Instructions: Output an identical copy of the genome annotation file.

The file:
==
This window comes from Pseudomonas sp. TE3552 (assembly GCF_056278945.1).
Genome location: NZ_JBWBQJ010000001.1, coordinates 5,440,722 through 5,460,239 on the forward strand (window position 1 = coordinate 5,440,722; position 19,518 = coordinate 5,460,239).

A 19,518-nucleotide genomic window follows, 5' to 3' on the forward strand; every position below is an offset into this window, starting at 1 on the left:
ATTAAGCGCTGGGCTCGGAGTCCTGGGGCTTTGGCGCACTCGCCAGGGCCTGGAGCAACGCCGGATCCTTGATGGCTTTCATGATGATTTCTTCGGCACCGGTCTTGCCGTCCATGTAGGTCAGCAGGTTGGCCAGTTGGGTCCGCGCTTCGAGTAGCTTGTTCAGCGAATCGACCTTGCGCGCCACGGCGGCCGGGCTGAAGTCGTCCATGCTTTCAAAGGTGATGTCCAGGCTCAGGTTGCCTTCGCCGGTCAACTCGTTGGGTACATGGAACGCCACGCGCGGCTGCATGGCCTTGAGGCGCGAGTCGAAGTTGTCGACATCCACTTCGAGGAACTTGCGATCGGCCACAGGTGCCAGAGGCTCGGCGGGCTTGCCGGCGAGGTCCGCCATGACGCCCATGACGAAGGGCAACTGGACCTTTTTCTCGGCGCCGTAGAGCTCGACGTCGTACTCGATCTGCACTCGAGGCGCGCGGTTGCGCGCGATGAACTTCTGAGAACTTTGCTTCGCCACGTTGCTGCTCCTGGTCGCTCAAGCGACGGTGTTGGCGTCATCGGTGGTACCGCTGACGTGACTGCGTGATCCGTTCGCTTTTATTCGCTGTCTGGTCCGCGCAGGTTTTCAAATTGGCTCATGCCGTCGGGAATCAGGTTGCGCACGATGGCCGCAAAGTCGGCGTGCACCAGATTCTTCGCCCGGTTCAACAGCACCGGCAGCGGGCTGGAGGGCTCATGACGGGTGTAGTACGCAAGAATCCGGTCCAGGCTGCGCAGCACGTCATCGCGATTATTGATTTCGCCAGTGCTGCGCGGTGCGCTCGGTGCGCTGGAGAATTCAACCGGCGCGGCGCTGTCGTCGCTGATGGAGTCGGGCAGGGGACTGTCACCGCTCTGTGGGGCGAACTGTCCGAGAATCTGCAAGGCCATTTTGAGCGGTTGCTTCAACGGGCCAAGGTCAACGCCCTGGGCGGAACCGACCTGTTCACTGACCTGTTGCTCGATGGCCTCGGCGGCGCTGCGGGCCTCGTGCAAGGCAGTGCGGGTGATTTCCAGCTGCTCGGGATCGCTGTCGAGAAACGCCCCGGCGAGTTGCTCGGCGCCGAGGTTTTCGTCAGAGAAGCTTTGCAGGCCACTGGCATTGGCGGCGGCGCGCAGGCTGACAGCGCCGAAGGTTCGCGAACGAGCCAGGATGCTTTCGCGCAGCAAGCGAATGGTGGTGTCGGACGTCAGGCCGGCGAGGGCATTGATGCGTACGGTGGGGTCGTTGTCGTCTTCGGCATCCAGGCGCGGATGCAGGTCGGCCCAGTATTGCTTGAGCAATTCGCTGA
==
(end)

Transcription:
This window comes from Pseudomonas sp. TE3552 (assembly GCF_056278945.1).
Genome location: NZ_JBWBQJ010000001.1, coordinates 5,440,722 through 5,460,239 on the forward strand (window position 1 = coordinate 5,440,722; position 19,518 = coordinate 5,460,239).

A 19,518-nucleotide genomic window follows, 5' to 3' on the forward strand; every position below is an offset into this window, starting at 1 on the left:
ATTAAGCGCTGGGCTCGGAGTCCTGGGGCTTTGGCGCACTCGCCAGGGCCTGGAGCAACGCCGGATCCTTGATGGCTTTCATGATGATTTCTTCGGCACCGGTCTTGCCGTCCATGTAGGTCAGCAGGTTGGCCAGTTGGGTCCGCGCTTCGAGTAGCTTGTTCAGCGAATCGACCTTGCGCGCCACGGCGGCCGGGCTGAAGTCGTCCATGCTTTCAAAGGTGATGTCCAGGCTCAGGTTGCCTTCGCCGGTCAACTCGTTGGGTACATGGAACGCCACGCGCGGCTGCATGGCCTTGAGGCGCGAGTCGAAGTTGTCGACATCCACTTCGAGGAACTTGCGATCGGCCACAGGTGCCAGAGGCTCGGCGGGCTTGCCGGCGAGGTCCGCCATGACGCCCATGACGAAGGGCAACTGGACCTTTTTCTCGGCGCCGTAGAGCTCGACGTCGTACTCGATCTGCACTCGAGGCGCGCGGTTGCGCGCGATGAACTTCTGAGAACTTTGCTTCGCCACGTTGCTGCTCCTGGTCGCTCAAGCGACGGTGTTGGCGTCATCGGTGGTACCGCTGACGTGACTGCGTGATCCGTTCGCTTTTATTCGCTGTCTGGTCCGCGCAGGTTTTCAAATTGGCTCATGCCGTCGGGAATCAGGTTGCGCACGATGGCCGCAAAGTCGGCGTGCACCAGATTCTTCGCCCGGTTCAACAGCACCGGCAGCGGGCTGGAGGGCTCATGACGGGTGTAGTACGCAAGAATCCGGTCCAGGCTGCGCAGCACGTCATCGCGATTATTGATTTCGCCAGTGCTGCGCGGTGCGCTCGGTGCGCTGGAGAATTCAACCGGCGCGGCGCTGTCGTCGCTGATGGAGTCGGGCAGGGGACTGTCACCGCTCTGTGGGGCGAACTGTCCGAGAATCTGCAAGGCCATTTTGAGCGGTTGCTTCAACGGGCCAAGGTCAACGCCCTGGGCGGAACCGACCTGTTCACTGACCTGTTGCTCGATGGCCTCGGCGGCGCTGCGGGCCTCGTGCAAGGCAGTGCGGGTGATTTCCAGCTGCTCGGGATCGCTGTCGAGAAACGCCCCGGCGAGTTGCTCGGCGCCGAGGTTTTCGTCAGAGAAGCTTTGCAGGCCACTGGCATTGGCGGCGGCGCGCAGGCTGACAGCGCCGAAGGTTCGCGAACGAGCCAGGATGCTTTCGCGCAGCAAGCGAATGGTGGTGTCGGACGTCAGGCCGGCGAGGGCATTGATGCGTACGGTGGGGTCGTTGTCGTCTTCGGCATCCAGGCGCGGATGCAGGTCGGCCCAGTATTGCTTGAGCAATTCGCTGA